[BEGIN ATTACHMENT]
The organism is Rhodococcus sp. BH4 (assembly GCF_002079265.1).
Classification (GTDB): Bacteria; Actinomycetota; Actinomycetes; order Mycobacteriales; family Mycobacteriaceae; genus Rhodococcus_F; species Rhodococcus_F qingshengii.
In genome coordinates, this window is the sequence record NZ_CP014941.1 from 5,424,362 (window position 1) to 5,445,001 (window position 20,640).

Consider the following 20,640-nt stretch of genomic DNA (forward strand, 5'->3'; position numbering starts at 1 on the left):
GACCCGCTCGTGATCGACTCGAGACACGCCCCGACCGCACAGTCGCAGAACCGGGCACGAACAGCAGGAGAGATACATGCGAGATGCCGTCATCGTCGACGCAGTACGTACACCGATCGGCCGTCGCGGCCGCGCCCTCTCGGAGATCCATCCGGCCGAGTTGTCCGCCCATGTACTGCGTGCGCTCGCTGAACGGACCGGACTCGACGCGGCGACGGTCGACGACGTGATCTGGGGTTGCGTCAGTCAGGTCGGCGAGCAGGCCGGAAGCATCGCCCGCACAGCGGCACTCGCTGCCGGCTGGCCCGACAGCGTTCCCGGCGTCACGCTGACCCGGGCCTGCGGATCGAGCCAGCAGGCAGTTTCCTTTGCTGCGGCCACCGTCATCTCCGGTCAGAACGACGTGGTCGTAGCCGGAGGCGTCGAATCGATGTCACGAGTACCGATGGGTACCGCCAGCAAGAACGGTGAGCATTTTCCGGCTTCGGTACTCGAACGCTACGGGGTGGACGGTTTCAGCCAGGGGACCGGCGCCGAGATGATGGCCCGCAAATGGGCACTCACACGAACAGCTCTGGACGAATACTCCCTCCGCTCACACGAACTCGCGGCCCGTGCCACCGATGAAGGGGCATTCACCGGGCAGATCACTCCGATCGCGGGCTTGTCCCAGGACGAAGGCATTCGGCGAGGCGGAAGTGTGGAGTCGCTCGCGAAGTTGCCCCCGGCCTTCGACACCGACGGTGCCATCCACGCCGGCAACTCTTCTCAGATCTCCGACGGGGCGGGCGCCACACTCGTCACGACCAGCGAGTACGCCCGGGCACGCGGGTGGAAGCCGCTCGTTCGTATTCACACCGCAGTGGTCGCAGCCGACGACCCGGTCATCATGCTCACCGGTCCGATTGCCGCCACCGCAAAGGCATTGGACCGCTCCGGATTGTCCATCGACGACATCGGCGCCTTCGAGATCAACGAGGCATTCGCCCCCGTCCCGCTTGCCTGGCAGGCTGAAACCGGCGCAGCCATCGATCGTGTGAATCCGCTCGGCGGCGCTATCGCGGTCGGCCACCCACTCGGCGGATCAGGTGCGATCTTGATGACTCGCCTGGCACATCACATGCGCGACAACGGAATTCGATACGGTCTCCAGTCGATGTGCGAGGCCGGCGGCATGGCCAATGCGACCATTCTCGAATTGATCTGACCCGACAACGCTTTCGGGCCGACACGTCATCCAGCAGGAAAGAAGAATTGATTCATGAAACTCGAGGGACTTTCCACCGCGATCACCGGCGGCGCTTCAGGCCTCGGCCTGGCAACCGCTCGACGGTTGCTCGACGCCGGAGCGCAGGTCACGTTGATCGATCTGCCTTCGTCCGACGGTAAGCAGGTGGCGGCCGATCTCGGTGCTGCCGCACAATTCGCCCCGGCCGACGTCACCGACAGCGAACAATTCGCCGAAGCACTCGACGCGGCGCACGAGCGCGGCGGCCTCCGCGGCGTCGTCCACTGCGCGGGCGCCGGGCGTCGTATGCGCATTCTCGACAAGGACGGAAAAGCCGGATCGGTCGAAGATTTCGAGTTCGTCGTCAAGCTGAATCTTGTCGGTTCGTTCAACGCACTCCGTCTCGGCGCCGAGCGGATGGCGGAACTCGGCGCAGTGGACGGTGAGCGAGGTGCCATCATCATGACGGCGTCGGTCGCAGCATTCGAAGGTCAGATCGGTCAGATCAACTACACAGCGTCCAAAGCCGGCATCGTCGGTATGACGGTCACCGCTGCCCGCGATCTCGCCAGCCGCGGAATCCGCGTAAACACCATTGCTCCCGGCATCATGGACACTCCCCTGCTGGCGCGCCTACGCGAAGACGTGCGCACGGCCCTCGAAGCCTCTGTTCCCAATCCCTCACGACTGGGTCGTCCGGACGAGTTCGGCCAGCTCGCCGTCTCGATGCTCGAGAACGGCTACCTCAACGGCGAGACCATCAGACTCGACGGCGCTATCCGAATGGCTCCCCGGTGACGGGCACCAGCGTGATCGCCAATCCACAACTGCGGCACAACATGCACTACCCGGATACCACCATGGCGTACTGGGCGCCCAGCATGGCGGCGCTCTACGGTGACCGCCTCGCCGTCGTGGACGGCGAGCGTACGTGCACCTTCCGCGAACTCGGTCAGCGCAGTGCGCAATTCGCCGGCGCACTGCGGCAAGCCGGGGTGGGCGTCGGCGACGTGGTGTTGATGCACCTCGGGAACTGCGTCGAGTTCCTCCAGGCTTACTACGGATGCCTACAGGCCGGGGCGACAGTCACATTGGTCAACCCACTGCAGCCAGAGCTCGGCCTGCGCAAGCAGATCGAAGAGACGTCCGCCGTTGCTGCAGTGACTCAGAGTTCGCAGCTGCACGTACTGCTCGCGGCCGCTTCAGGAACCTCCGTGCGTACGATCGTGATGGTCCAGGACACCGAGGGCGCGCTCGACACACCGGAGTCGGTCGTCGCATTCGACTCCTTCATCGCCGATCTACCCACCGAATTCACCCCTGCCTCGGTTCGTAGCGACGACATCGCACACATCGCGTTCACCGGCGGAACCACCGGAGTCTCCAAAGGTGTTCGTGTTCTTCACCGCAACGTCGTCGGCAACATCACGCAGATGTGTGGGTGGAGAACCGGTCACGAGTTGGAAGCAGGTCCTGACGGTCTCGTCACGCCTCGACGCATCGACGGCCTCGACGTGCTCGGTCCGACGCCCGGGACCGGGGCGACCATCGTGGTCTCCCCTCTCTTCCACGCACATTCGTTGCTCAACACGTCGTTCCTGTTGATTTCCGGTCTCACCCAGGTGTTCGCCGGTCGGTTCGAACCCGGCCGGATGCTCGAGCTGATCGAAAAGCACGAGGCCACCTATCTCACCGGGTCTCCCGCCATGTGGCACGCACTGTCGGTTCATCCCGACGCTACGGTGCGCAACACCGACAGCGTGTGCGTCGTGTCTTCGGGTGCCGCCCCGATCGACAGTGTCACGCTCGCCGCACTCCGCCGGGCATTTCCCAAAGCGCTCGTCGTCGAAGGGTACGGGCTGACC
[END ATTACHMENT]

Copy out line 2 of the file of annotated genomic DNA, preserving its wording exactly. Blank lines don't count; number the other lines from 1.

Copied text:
Classification (GTDB): Bacteria; Actinomycetota; Actinomycetes; order Mycobacteriales; family Mycobacteriaceae; genus Rhodococcus_F; species Rhodococcus_F qingshengii.